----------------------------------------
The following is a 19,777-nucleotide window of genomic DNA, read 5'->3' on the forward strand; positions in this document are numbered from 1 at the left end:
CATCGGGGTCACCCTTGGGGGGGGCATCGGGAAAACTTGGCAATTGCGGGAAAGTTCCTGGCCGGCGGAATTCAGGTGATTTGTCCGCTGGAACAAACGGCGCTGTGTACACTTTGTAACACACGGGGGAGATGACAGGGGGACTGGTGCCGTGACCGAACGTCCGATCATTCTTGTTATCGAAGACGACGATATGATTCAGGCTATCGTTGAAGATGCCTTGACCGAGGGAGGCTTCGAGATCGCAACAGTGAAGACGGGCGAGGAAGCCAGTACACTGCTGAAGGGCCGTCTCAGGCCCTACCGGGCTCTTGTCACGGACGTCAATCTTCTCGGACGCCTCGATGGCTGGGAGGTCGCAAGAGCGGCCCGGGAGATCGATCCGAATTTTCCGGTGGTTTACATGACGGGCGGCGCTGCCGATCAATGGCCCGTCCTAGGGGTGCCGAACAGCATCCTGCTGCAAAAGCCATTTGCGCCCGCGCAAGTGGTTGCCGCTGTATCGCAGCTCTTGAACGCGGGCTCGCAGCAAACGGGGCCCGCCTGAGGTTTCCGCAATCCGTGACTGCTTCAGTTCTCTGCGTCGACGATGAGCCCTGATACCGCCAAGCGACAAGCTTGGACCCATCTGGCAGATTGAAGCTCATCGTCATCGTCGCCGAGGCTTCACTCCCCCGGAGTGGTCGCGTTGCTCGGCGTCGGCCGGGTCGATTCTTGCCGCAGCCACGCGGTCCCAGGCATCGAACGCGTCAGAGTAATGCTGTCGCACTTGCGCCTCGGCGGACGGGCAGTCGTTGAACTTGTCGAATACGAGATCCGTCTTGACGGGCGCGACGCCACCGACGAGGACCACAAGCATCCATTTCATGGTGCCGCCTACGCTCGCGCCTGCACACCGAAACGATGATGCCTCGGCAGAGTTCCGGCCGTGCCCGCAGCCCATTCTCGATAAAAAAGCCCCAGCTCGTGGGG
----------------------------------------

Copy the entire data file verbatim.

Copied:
The following is a 19,777-nucleotide window of genomic DNA, read 5'->3' on the forward strand; positions in this document are numbered from 1 at the left end:
CATCGGGGTCACCCTTGGGGGGGGCATCGGGAAAACTTGGCAATTGCGGGAAAGTTCCTGGCCGGCGGAATTCAGGTGATTTGTCCGCTGGAACAAACGGCGCTGTGTACACTTTGTAACACACGGGGGAGATGACAGGGGGACTGGTGCCGTGACCGAACGTCCGATCATTCTTGTTATCGAAGACGACGATATGATTCAGGCTATCGTTGAAGATGCCTTGACCGAGGGAGGCTTCGAGATCGCAACAGTGAAGACGGGCGAGGAAGCCAGTACACTGCTGAAGGGCCGTCTCAGGCCCTACCGGGCTCTTGTCACGGACGTCAATCTTCTCGGACGCCTCGATGGCTGGGAGGTCGCAAGAGCGGCCCGGGAGATCGATCCGAATTTTCCGGTGGTTTACATGACGGGCGGCGCTGCCGATCAATGGCCCGTCCTAGGGGTGCCGAACAGCATCCTGCTGCAAAAGCCATTTGCGCCCGCGCAAGTGGTTGCCGCTGTATCGCAGCTCTTGAACGCGGGCTCGCAGCAAACGGGGCCCGCCTGAGGTTTCCGCAATCCGTGACTGCTTCAGTTCTCTGCGTCGACGATGAGCCCTGATACCGCCAAGCGACAAGCTTGGACCCATCTGGCAGATTGAAGCTCATCGTCATCGTCGCCGAGGCTTCACTCCCCCGGAGTGGTCGCGTTGCTCGGCGTCGGCCGGGTCGATTCTTGCCGCAGCCACGCGGTCCCAGGCATCGAACGCGTCAGAGTAATGCTGTCGCACTTGCGCCTCGGCGGACGGGCAGTCGTTGAACTTGTCGAATACGAGATCCGTCTTGACGGGCGCGACGCCACCGACGAGGACCACAAGCATCCATTTCATGGTGCCGCCTACGCTCGCGCCTGCACACCGAAACGATGATGCCTCGGCAGAGTTCCGGCCGTGCCCGCAGCCCATTCTCGATAAAAAAGCCCCAGCTCGTGGGG